Activists estimate that more than 300 people – both those who intended to take part in the rallies and accidental passers-by – were rounded up by police and bussed away to police stations. Among them there were journalists too, which the Interior Ministry described as a “misunderstanding”.
“This [arrests of journalists] was not deliberate. It was a simple misunderstanding. In future we will analyse the actions of our personnel and take measures to prevent such incidents,” Igor Lepekha, chairman of the Interior Ministry’s Administrative Police Committee, said on May 21.
In a separate development, on May 20 police in Almaty sealed off the city’s main square after it discovered Molotov cocktails, iron bars and petrol tanks hidden in a manhole near the square. Police also discovered firearms, live cartridges and grenades in two flats in central Almaty and arrested five people.
Lepekha said that the discovery had proven authorities’ conviction that “there will be provocations against police or conflict situations” during the rallies. “It is clear that what we have found could hardly be used for peaceful aims. Most likely, this was also [part of] preparations for rallies,” he suggested.
Some residents in Almaty suggest that the “caches” had been deliberately planted near the venue of the protests in order to discredit the protest movement as a threat to stability in the country. “Many people believe that the discovered ‘caches’ are an invention by the authorities,” an Almaty resident, who gave only her first name as Julia, told bne IntelliNews.
Earlier, the state-run First Channel Eurasia, a joint venture by Russia’s First Channel (20%) and Kazakhstan’s national broadcasting corporation (80%), suggested that the protest movement, sparked by the land reforms, had been “paid for by contractors” and “in the interests of the homeland” ran a dodgy clip showing money changing hands.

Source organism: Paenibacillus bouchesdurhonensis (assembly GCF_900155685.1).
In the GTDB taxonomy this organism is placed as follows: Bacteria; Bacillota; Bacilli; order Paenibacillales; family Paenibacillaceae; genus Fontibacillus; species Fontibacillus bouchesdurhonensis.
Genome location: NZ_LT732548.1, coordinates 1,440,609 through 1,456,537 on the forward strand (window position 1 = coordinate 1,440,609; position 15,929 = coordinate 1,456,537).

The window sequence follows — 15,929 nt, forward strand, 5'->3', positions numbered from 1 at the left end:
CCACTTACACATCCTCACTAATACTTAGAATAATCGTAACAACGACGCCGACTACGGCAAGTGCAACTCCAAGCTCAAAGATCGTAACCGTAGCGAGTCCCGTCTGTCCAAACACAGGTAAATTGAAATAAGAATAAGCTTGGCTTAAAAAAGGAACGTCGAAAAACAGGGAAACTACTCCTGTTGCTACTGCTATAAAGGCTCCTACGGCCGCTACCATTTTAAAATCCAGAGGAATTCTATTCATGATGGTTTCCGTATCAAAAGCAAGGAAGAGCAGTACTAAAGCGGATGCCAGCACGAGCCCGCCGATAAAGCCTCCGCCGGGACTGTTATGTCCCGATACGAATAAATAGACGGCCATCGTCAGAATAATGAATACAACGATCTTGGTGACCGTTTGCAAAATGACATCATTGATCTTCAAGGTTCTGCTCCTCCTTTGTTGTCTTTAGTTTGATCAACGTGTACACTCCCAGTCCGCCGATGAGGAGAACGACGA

The plans to hold unauthorised rallies, the arrests and the discovery of the “caches” have also stirred debate in traditionally apolitical, rural and poor regions in the country’s south and north. “Something strange is happening in our region. Police are checking cars on roads. A helicopter hovered in the sky,” a resident of northern Kostanay Region told bne IntelliNews. I don’t know that was planned there but there have been detentions.”
“People are keeping silent because they have been frightened and fooled. Protesters are being presented as drug addicts and outcasts,” Yerzhan, a 53-year-old shopkeeper in the southern city of Taraz, told bne IntelliNews, pointing out that Kazakhstan was using discrediting tactics modelled on Soviet tricks. “In 1986 [Zheltoksan] protesters were also presented as drug addicts and outcasts, but they are now being described as heroes,” he added, referring to the Zheltoksan protests against Soviet policies in Almaty in December 1986.
Julia, a 21-year-old student from Taraz, suggested that “people have been motivated, not paid for protesting, but they were somehow fooled”. “On the other hand, the government doesn’t care about people’s concerns and [the position of] protesters is understandable. I think they will still sell the land despite the protests.”